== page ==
Bluesfest: Canned Heat delivers rockin’ boogie blues

July 29, 2015 · Print This Article

Canned Heat perform at Ottawa Bluesfest 2015. All photos by Terry Steeves.

The rain definitely did not deter folks from coming out on Friday night to see rock ‘n roll blues legends, Canned Heat. The scene was a colourful array of rain slickers and umbrellas which covered the area in front of Ottawa Bluesfest’s Monster Stage, and nearly all the way up the grassy slope.

Lead vocalist/harp player/ guitarist, Dale "Kingfish" Spalding.

In their 50-year career, Canned Heat haven’t slowed down their schedule and have continued to spread their brand of rockin’ boogie blues on stages across the world. Their rich musical heritage includes their earliest and unforgettable performances at the Monterey Pop Festival in 1967, and of course their headlining act at 1969’s Woodstock Festival.

The current band line-up consists of Dale “Kingfish” Spalding (lead vocals/harmonica/guitar), John “JP” Paulus (lead guitar/bass/vocals), Larry “The Mole” Taylor (bass/guitar/vocals), and Adolfo “Fito” de la Parra (drums/vocals). Taylor has been a member on and off since 1967, and de la Parra, who also joined Canned Heat in 1967, has remained on-board since day one, and is the band’s leader. I had a chance to chat with de la Parra, about his book, Living The Blues, full of tales and experiences of the band’s history. He also shared with me the early stages of the band’s evolution that would eventually define their sound:

Our first record was totally purist. It wasn’t all that popular and didn’t really sell. We changed our approach and decided to heavy up our sound…a sort of boogie woogie married with rock ‘n roll. The result was our second album, and we have evolved more to that style ever since. When we found our sound, we wanted to become the loudest band in the world. By the late 60‘s/early 70‘s, that‘s what a lot of bands were doing. Frank Cooley built these powerful amps for us called TNT‘s. We had the classic monster set-up…no earplugs…were were young, so our ears could take it! (laughs)

The show began with the iconic harmonica intro to one of their early hit classics, “On The Road Again” (Boogie With Canned Heat – 1969), followed up with more from that era, “Time Was” (Hallelujah – 1969), and “I’m Her Man”, from the same album, which had a wonderful jazzy spice and a catchy, upbeat tempo. De la Parra’s shuffling rhythm, blended with Taylor’s walking bassline, Paulus’ hot guitar licks, and Spalding’s tangy harp flavourings, set the crowd in motion.

“It’s time to go back to Woodstock…and by the way, it rained at Woodstock, too!” With that, they took us on a journey back in time with, “Going To The Country” (Living The Blues – 1968). The song defined the hippie movement era in its free-spirited and anti-establishment message, and became their biggest selling hit to date. Paulus took the lead on vocals, and I could see a mass of umbrellas bobbing up and down to the song’s rhythm.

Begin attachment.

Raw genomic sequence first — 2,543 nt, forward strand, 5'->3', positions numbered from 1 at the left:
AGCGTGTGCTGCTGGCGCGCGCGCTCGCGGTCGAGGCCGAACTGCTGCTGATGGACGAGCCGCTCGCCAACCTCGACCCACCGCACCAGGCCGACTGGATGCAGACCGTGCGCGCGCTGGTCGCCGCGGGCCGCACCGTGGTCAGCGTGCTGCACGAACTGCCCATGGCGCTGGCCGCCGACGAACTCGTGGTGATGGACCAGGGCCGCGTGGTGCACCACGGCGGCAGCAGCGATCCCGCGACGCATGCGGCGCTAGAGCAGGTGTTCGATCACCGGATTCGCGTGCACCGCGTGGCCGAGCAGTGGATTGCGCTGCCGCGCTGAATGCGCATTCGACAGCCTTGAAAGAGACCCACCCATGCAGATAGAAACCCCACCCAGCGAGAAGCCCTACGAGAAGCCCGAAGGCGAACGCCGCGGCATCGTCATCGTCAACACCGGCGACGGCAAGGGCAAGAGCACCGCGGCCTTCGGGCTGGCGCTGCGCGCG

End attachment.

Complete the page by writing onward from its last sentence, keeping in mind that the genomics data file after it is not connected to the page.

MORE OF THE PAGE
John "JP" Paulus on guitar/bass/vocals and Adolfo "Fito" de la Parra on drums/vocals.

Another highlight came with “So Sad (The Worlds in a Tangle)” (Future Blues – 1970). I loved its recurring sinister-toned intro, and heavy rocking groove. De la Parra later spoke to me about this 5th album; one that featured personal heavy statements concerning environmental issues, and the last one Alan Wilson appeared on before he died:

Future Blues went out all the way for the environment. The album was banned for awhile because of the cover…an upside-down American flag being put into the ground on the moon by astronauts that depicted the Iwo Jima statue, and the earth all clouded up with pollution in the background. It became a classic because of its message. Wilson was deep into nature and the environment. Back then, there were no organizations like Greenpeace or anything like that. You were nothing but just a rebellious hippie if you spoke out about such issues.

“Let’s Work Together”, swept the crowd into more energetic dance moves with its swampy rocking blues, and later in their rendition of “Let The Good Times Roll”, a special guest appearance was made by Ottawa’s blues guitarist, JW Jones. The song’s changing intensities, each player’s soloing turn at bat, and sudden swerves to and from the main melody, produced swells of cheering from the audience.

By the end, both the crowd and the band had just seemed to be warming up when the short hour came to an end. I felt incredibly fortunate to have witnessed the combined forces of these 4 men, whose vast playing experience and immense talents showcased the legacy of their work, and brought back a little bit of Woodstock on a wonderfully rainy afternoon.


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